Applying a one-size-fits all approach to patient satisfaction is a sure-fire way to fail, experts say.
Where a patient receives care in a hospital has a lot to do with what types of care the patient values most.
In inpatient settings, for instance, patients value nursing care the most. In the emergency department, overall personal safety and continuity of care are most important. For pediatric care, factors affecting patient satisfaction vary a lot depending on which department patients are in, according to a study published this month in the American Journal of Medical Quality.
"Depending on where you are, one size does not fit all," says Stephen Lawless, MD, MBA, enterprise vice president of quality and safety at Nemours Children Health System and one of the authors of the study.
Delaware-based Lawless and his fellow researchers also found that for each one-hour increase in total time spent in the ED, satisfaction decreased by nearly three percentage points. On the flip side, patients who received a follow-up call after discharge from the ED rated their satisfaction significantly higher. Providing a patient's bill of rights during inpatient also boosted satisfaction scores.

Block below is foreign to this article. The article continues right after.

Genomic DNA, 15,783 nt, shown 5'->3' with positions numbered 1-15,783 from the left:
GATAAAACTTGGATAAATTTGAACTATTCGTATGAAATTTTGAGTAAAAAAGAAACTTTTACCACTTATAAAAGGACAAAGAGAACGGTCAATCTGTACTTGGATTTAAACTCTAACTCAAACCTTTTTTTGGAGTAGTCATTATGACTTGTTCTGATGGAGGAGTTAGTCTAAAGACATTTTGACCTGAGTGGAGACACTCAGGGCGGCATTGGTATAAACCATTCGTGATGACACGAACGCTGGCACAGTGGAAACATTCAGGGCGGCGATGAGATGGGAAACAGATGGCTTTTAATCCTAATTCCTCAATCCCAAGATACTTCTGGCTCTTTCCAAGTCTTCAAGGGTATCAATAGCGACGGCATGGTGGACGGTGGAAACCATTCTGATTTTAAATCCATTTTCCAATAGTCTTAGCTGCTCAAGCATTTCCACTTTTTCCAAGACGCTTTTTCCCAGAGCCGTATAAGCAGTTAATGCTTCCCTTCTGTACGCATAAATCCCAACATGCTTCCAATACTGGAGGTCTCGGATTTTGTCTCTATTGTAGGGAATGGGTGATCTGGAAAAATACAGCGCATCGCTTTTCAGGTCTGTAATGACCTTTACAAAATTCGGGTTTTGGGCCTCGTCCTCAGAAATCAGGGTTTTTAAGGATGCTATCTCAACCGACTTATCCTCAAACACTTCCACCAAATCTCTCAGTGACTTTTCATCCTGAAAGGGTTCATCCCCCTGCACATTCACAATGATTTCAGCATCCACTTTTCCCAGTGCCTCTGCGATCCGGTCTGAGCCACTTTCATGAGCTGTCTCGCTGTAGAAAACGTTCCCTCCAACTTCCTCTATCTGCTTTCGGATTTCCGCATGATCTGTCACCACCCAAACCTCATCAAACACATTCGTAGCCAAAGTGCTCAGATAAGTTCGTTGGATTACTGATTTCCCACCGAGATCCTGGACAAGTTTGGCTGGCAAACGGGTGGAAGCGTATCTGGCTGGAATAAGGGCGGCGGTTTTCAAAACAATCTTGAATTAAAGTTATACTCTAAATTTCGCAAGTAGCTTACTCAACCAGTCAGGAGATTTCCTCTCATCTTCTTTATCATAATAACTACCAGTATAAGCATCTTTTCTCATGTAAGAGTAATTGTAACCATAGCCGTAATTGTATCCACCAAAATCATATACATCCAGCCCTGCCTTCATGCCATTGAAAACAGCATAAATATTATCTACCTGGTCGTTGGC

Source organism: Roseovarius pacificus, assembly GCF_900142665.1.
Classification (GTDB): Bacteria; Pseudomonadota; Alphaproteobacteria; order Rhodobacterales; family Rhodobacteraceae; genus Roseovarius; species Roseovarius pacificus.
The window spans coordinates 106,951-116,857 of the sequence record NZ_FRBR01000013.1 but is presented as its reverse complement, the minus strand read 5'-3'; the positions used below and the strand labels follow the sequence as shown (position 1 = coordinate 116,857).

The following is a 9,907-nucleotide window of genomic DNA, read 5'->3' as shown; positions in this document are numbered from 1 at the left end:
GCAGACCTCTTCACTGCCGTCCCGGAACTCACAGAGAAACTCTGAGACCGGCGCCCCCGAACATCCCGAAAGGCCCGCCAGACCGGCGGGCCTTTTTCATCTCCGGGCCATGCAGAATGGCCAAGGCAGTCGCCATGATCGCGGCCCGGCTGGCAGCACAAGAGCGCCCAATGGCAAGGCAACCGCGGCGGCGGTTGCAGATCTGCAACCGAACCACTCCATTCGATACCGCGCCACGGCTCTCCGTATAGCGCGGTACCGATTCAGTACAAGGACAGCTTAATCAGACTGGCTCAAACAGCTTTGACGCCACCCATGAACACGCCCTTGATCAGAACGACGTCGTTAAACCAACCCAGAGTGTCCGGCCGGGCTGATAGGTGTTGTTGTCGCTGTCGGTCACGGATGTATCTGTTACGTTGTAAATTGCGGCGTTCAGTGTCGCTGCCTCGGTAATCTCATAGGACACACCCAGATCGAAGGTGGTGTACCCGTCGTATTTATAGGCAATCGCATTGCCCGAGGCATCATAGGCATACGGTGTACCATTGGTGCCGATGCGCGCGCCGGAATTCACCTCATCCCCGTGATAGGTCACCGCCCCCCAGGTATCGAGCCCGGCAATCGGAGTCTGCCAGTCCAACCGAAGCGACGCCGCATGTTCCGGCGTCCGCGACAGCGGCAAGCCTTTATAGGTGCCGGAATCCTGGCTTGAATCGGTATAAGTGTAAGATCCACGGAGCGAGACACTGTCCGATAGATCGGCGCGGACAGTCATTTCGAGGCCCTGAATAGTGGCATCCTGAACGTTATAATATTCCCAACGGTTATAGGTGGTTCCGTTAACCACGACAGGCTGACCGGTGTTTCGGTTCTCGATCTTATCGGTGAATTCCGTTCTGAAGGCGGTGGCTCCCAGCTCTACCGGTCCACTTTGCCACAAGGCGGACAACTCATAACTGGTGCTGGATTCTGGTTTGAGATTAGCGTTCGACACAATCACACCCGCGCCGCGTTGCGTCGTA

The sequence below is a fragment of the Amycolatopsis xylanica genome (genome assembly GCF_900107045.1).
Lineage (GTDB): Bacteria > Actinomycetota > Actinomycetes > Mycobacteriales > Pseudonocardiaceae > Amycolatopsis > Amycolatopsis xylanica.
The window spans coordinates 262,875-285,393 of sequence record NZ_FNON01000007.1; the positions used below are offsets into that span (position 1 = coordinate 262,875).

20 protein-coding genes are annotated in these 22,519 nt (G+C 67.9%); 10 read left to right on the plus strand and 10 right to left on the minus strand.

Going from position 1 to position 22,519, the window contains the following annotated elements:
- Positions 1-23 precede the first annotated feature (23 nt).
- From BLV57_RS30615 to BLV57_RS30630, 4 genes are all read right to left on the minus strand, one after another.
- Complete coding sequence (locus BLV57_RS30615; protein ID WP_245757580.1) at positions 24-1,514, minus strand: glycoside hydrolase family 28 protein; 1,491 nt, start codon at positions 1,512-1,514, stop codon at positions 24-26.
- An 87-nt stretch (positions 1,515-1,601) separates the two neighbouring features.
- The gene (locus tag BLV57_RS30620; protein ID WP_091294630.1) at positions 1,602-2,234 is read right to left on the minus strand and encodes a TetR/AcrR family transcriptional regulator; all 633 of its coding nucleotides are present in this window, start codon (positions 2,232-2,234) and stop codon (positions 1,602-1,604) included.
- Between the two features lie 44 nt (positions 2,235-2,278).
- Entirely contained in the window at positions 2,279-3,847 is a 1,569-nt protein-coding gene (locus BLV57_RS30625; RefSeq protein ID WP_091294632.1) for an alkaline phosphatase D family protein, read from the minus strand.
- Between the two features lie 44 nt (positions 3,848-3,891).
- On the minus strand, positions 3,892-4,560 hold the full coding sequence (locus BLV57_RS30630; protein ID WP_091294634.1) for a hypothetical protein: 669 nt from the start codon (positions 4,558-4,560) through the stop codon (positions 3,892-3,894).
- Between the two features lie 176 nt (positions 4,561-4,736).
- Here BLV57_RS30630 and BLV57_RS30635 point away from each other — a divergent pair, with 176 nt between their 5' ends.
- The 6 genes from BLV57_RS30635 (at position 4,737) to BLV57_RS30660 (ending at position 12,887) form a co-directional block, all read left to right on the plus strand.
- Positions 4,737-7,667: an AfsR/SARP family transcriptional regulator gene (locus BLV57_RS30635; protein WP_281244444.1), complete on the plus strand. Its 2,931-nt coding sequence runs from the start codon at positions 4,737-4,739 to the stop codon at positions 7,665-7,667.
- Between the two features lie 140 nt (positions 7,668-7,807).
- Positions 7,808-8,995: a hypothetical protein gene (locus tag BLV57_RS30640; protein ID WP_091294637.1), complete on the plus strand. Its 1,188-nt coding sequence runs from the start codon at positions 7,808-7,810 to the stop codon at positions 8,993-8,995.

"If you think about it, that makes sense," Lawless says of the findings.
But it's not always easy to think about these things when there are so many other important tasks for clinicians to accomplish. After all, the healthcare system is largely designed to be supportive of healthcare providers' work, rather than the needs of the patient, points out Sandra Myerson, MBA, MS, BSN, RN, Senior Vice President and Chief Patient Experience Officer at New York's Mount Sinai Health System.
But by doing things such as applying a one-size-fits all approach to patient satisfaction, something else does get easier: Sinking your satisfaction scores.
Alexandra Wilson Pecci is an editor for HealthLeaders.